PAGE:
It was my first solo trip. I had once booked a hostel that was somewhere in the middle of nowhere on the outskirts of a hill station. Even the closest shop was a kilometre walk. The hostel walls seemed to newly paint as they had opened for travellers just a few months ago. It was an enormous property that had space to accommodate more than fifty travellers. It was raining cats and dogs so I thought I had ruined my vacation as it wouldn’t be possible for me to venture out. Another fellow traveller was sitting calmly, reading a book and sipping a cup of tea. Somehow, he could notice my anxiety as I was walking to and fro in the passage. We struck a conversation and I asked him if he was afraid about the fact that the untimely rain might affect his vacation. I was amused by this answer. He said that I have travelled alone to multiple destinations and realised that sometimes we have no control over things around us. He said that if the rain doesn’t stop for the next three days, he could spend his time reading a book, sitting in the same spot.
Now, things don’t always go according to the plan when you are travelling. How in the world are you going to control the weather? Trust me, sometimes even the occurrence of an unplanned incidence becomes the highlight of the trip. I have been stuck in a country amidst protests, followed by an internet lockdown. Yet, that has been the most unforgettable (in a good way) experience of my life.
Well, just FYI the next day it stopped raining. I went out for a short trek to sip a cup of tea over a hilltop cafe with some fellow hostel mates.
The media always highlights the extremes. Why wouldn’t they? That’s how they generate their revenue. Why would they be interested to show the mundane life in a remote town of a small country?
I believe that no matter where you go across the globe, people are the same. We all want the basic stuff in life. We all want a stable environment, a house, an avenue to earn decent money; so that we can live our life comfortably. No one is born as a bloodhound.
“Travel is fatal to prejudice, bigotry, and narrow mindedness, and many of our people need it sorely on these accounts.” ~ Mark Twain
We create myths about certain places based on stories that have been passed on the internet or TV. Not all of the middle east is unstable, throwing rockets at each other all the time. Not all of Africa is corrupt, and not all of South Asia is full of scam artists. Not all of North America is racist, and not all of South America is one big drug cartel. If you focus on the extremes, you will never be able to leave your house. Travelling to different places across the globe will let go of all the biases and mental walls that have been erected over years of misinformation.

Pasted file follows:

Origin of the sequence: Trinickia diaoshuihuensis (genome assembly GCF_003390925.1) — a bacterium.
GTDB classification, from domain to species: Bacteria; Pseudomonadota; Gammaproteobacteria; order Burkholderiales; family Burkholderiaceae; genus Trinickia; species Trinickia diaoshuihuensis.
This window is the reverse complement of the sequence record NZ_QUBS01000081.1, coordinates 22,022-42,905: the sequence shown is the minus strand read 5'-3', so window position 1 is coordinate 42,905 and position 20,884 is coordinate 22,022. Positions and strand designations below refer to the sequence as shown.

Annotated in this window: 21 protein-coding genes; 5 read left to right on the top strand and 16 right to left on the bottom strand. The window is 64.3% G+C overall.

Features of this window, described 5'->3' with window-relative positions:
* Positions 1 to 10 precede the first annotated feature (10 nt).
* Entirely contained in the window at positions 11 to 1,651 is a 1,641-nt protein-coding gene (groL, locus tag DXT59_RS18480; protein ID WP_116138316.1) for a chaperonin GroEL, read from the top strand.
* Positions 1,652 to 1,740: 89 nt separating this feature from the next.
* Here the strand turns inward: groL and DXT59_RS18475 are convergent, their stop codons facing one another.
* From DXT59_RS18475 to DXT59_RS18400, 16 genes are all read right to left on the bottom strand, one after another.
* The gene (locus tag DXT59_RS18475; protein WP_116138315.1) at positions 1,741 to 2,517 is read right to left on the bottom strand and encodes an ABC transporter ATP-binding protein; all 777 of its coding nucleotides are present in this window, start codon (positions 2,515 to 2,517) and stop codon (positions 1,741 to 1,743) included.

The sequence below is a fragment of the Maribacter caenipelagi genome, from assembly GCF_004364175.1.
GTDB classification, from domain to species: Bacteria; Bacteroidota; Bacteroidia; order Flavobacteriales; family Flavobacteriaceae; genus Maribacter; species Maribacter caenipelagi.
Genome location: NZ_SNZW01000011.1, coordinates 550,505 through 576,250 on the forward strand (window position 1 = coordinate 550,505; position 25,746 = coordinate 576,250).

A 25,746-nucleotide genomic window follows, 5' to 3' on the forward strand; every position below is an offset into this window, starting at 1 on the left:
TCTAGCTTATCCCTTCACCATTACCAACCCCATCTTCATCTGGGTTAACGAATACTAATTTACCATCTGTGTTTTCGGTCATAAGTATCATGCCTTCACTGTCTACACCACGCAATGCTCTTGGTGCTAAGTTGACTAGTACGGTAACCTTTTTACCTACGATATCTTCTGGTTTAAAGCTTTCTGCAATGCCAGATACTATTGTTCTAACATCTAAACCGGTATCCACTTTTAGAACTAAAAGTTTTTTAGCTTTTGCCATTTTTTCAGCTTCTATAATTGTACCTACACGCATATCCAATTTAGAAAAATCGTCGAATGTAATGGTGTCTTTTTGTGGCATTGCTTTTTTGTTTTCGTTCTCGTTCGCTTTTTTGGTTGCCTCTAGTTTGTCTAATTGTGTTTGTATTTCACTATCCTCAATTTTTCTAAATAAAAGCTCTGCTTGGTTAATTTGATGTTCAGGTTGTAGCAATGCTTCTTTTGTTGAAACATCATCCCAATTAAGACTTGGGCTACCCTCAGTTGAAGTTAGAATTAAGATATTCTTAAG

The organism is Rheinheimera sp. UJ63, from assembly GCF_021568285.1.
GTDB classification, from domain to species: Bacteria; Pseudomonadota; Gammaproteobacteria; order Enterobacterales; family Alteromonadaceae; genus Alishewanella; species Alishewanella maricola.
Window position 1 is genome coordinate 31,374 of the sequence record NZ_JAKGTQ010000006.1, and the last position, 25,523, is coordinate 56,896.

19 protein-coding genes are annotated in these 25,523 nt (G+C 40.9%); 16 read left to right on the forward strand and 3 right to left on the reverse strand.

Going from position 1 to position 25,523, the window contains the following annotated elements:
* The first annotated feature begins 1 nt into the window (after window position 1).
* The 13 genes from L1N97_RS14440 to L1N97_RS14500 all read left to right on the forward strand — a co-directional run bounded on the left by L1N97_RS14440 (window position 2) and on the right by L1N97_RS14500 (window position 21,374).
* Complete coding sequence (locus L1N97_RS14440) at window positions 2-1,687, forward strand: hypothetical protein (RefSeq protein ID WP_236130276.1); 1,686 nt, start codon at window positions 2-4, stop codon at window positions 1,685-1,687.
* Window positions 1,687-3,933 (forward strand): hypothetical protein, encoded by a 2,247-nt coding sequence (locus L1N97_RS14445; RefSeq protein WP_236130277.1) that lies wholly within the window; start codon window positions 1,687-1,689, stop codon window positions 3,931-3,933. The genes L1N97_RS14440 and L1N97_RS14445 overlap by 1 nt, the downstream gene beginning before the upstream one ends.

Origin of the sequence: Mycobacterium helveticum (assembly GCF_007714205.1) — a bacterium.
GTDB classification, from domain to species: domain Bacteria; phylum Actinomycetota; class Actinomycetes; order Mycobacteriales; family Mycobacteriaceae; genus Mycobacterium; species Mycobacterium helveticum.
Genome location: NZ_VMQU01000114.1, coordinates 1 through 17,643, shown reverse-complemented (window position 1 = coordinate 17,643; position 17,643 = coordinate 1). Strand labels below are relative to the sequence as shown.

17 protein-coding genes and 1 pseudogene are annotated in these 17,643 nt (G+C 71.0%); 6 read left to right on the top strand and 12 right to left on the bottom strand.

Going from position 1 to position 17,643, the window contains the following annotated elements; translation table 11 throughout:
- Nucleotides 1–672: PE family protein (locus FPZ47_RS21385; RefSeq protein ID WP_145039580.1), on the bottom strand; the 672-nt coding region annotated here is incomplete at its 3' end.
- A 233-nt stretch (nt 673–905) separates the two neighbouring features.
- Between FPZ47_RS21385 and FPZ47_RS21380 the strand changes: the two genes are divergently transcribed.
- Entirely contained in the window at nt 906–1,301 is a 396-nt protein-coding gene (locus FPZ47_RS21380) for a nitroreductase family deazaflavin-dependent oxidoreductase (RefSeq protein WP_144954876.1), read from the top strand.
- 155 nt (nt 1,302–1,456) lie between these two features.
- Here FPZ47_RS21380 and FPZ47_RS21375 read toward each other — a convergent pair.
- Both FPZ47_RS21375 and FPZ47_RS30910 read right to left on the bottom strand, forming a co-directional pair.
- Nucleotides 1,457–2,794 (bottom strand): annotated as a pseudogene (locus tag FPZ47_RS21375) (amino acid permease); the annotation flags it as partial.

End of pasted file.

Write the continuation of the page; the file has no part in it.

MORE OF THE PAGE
Breaking the comfort zone
Who doesn’t want to be in a safe space of being in the company of friends and family? How much would you know yourself unless you spend time around yourself? There are moments during your journey when you are the only one around you. These are moments when you discover who you are or what you yearn for. How many times have you done something because everyone else was doing it? Maybe many of your choices were influenced by the people around you. Maybe, you were never a tea person, you were always a coffee person, but you never knew.
“Great things never came from comfort zones.”
You will never understand the thrill behind taking a backpack(which is your only constant) and hitting the road less travelled, till you take it. We are so used to the surroundings to the extent of getting rattled when life throws something new. Apart from that, we have people around us who keep building the wall of comfort, brick by brick, creating a castle of fear. If we keep listening to everyone around us, we will stop growing as humans. We will never realise our complete potential. The idea is not to globe-trot for your life, but to do one thing that puts us out of the comfort zone; to take that leap of faith that will make you a little more fearless.
When I took the plunge
As an introvert, travelling solo has made me dive out of my comfort zone. I have learned to let go of things that are beyond my control instead of pondering over them. Not all the things you plan will go according to the plan. As we can’t change the things that are beyond our control, we can only learn to live and deal with them.
It is not a sense of achievement when you pull off a travel plan all by yourself. It is the experience that counts. Also, I have always believed that there are no bad experiences if you come out alive. It’s the self-discovery through those experiences that counts.
I was always sceptical of travelling alone. I was 27, and there was this one place in the Himalayas I had been planning to visit but never worked out. But I decided to take a plunge anyway, and it all worked out fine. It’s like cycling. You can’t learn to ride till you push the pedal. But once you set the bike in motion, only then you can learn to balance the bicycle.
Originally published at http://puckfositivity.wordpress.com on May 17, 2021.